Read through each step, and ask yourself if your brand follows these steps.
Step 1: Always Execute A/B Tests. It's a good idea to make sure that some of your e-mail marketing list or catalog marketing list or paid search keyword campaign does not receive the promotion, and measure the performance of customers who receive the promotion vs. those who do not receive the promotion.
Step 2: Measure A/B Tests Long-Term. I cannot stress this enough. If you execute a free shipping test in November, re-visit the results of the test next May or June. Seriously. Measure the short-term impact and long-term impact. If you see a 20% lift in weeks 1-3 (the test period), and a -20% lift in weeks 4-26, you know that the promotion did not help your brand --- at all! Few folks actually execute this level of testing discipline. Those who do know secrets that the rest of us fail to understand.
Step 3: Quantify Incremental Orders And Flunked Orders. Incremental orders are those that were generated because of the promotion. Flunked orders are those that would have happened anyway, but now you gave away profit that lowers your bonus amount. If the test/control groups suggest that the promotion gave you a 20% increase in sales, while almost all of the orders happened with the key-code, then you know that 80% of the orders would have happened anyway. Flunked orders are bad --- they are orders where the customer believed in your brand, and would have spent hard-earned dollars that generate profit. We choose to flush that profit away. See Step 2 to understand if flunked orders generate long-term profit.
Step 4: Quantify "Staying Power". At Eddie Bauer, we measured the incremental value of the promotion by day. If the promotion lasted three weeks, we measured the lift by day. Those who execute this style of analysis know secrets about the staying power of tests that the rest of us simply make guesses about. Staying power is important, because if a promotion loses impact after a few days, you're required to constantly pull promotions off the board, then put them back up a few days/weeks later. And that isn't healthy for a brand --- it is like constantly hitting the gas pedal and then hitting the brakes while driving a car on the freeway. It means you are shifting power away from merchandise and to promotions. That's not a good thing --- you're in business to sell merchandise, not to sell promotions and gimmicks.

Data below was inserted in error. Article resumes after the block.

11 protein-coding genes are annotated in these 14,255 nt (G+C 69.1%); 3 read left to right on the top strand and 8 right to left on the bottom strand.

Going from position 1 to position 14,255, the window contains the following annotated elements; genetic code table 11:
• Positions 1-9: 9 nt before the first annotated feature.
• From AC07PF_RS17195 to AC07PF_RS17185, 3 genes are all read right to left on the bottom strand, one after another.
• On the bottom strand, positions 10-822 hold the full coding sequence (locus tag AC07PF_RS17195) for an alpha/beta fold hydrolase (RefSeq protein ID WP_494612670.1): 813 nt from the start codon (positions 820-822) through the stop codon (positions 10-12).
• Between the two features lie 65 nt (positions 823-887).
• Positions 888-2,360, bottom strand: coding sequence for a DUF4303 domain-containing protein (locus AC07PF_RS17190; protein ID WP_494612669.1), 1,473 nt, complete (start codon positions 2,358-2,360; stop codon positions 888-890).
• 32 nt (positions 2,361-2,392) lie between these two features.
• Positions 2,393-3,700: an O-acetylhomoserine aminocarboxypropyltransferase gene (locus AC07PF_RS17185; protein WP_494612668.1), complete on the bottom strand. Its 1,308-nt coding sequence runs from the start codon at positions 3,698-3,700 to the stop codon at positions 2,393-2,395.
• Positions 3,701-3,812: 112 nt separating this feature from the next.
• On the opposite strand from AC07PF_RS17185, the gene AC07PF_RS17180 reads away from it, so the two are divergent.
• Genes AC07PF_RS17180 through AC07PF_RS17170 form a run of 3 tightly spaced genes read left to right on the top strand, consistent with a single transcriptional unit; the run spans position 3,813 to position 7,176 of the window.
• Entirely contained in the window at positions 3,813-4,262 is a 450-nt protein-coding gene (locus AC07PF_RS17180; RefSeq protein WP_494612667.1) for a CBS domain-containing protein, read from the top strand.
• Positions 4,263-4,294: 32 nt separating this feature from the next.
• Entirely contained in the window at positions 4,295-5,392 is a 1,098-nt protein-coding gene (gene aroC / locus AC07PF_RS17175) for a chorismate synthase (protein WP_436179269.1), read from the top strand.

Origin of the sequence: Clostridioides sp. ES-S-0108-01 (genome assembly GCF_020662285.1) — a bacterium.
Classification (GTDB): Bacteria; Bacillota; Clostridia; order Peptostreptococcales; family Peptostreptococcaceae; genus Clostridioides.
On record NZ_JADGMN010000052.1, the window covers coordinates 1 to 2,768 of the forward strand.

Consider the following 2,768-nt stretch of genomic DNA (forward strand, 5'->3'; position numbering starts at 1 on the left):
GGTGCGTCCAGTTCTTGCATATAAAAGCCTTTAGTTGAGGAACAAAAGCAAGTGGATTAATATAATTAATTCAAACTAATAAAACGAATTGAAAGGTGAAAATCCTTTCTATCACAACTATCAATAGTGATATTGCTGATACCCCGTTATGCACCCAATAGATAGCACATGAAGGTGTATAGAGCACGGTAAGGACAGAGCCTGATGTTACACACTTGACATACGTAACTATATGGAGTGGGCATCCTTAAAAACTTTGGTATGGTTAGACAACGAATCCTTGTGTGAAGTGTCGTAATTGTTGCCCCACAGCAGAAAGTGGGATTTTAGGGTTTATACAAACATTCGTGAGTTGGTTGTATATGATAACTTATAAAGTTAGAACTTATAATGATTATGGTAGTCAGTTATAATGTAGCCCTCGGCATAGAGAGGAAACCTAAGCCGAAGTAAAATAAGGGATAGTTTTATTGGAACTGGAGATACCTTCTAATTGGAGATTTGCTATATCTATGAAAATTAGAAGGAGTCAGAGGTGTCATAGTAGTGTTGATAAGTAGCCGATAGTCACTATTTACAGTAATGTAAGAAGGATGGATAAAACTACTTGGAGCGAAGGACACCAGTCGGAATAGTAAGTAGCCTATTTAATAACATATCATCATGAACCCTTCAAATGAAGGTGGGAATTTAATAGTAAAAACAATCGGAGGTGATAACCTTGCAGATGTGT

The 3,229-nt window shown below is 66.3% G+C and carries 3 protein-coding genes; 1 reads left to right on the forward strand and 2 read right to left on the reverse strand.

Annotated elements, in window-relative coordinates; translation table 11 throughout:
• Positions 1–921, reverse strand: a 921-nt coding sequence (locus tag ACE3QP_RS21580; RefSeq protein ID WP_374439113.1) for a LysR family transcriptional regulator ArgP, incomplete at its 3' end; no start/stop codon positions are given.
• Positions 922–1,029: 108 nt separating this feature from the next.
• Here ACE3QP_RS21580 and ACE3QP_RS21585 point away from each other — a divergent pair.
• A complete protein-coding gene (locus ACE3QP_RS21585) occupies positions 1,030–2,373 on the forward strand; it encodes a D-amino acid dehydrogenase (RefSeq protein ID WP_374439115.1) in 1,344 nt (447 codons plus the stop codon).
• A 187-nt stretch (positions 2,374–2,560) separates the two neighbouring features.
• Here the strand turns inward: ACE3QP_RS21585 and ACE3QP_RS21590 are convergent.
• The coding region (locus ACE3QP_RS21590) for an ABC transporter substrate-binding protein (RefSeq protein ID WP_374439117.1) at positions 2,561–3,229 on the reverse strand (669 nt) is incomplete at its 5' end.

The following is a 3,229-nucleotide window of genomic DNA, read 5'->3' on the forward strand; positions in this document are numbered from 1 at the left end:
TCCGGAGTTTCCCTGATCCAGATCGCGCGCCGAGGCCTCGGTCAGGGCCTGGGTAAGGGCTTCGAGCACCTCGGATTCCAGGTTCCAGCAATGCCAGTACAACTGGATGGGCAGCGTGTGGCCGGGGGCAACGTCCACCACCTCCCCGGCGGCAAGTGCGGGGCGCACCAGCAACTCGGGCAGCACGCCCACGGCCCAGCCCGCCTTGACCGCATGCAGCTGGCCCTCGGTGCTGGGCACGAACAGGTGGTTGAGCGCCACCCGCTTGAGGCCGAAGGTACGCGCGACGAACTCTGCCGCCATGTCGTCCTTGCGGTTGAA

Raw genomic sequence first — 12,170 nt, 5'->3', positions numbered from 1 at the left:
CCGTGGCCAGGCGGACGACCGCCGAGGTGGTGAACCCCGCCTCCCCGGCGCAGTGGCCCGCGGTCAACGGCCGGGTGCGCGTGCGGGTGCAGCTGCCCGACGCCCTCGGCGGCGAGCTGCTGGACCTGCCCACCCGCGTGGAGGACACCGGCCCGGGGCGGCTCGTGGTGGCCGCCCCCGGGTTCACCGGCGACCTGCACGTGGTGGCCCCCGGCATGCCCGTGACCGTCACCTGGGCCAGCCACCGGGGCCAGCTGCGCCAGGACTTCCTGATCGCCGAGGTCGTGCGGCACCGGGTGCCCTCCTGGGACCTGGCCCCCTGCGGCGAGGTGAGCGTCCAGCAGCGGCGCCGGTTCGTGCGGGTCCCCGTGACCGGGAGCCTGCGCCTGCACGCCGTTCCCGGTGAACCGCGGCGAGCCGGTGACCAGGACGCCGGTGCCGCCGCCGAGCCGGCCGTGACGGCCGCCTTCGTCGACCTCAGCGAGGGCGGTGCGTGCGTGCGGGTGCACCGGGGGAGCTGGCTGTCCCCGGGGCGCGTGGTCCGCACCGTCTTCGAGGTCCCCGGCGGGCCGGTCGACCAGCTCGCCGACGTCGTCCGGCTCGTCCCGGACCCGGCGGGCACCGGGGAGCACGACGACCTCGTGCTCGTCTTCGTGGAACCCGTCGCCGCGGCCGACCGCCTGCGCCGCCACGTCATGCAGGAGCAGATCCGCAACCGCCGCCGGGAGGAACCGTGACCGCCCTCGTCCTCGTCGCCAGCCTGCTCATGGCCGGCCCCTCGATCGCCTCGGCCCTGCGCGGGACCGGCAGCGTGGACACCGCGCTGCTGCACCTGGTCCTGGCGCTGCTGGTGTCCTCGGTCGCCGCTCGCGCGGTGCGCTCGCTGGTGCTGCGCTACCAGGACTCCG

Step 5: Understand Who Utilizes Promotions. We don't do nearly enough of this, do we? Good analytics teams profile the customers who take advantage of promotions. Are they the best customers? Full price customers? Sale customers? Promotional customers? New customers? Lapsed customers? After profiling the audience, measure the long-term value of the customers utilizing promotions, comparing them to the customers who pay full price and pay for your bonus check.
Step 6: Understand Channel Dynamics. There's nothing wrong with executing promotions in e-mail campaigns and not in other advertising channels. But it is important to understand what this does to your business. Do the promotions cause e-mail subscribers to not buy from full-priced catalog marketing? If so, adjust the contact strategy accordingly, and realize that your e-mail marketing strategy lowers response in your catalog marketing channel (or vice versa). And seriously consider why your e-mail subscribers are more deserving of discounts and promotions than all other customers.
Helping CEOs Understand How Customers Interact With Advertising, Products, Brands, and Channels
October 14, 2008
Six Steps To A Well Executed Free Shipping Or %-Off Campaign
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Okay. So I fully believe what you've outlined here are the smart and right things to do. Also, I would like to do this for all promotions. However, as a one-person analytics team for a brand that is not following these steps, I'm feeling a little overwhelmed. I won the "A/B test the catalog" argument, so I'm getting ready to make time for those upcoming analyses. But with so many things to look at, in order to do the kind of whole-picture measurements that you describe, where do I start? Honestly, I'm not sure I could do all of this and keep up with all of my normal duties! It's sad because not doing things the right way does the company (and ultimately myself) a disservice.ReplyDelete
First of all, kudos to you! You are in the majority.ReplyDelete
When I work with folks in your situation, I recommend doing a test plan. If you only have resources to do three tests and one analysis a year, pick the issues that are most important, and spread each one out over a three month period of time.
This gives you the opportunity to test the things that matter most. And if you only have resources to do one analysis, do that one analysis. Promote the fact that you're going to do these four things, and then use the results of these four things to shape the four things you are going to do in 2010, etc.
Maybe you have the resources to do that, or maybe you can only do 1-2 things a year. But by doing just those 1-2 things, you are ahead of many other companies. And you're learning, too, which is good!
I'm proud of you!!
As always, excellent advice. Thank you, Kevin!ReplyDelete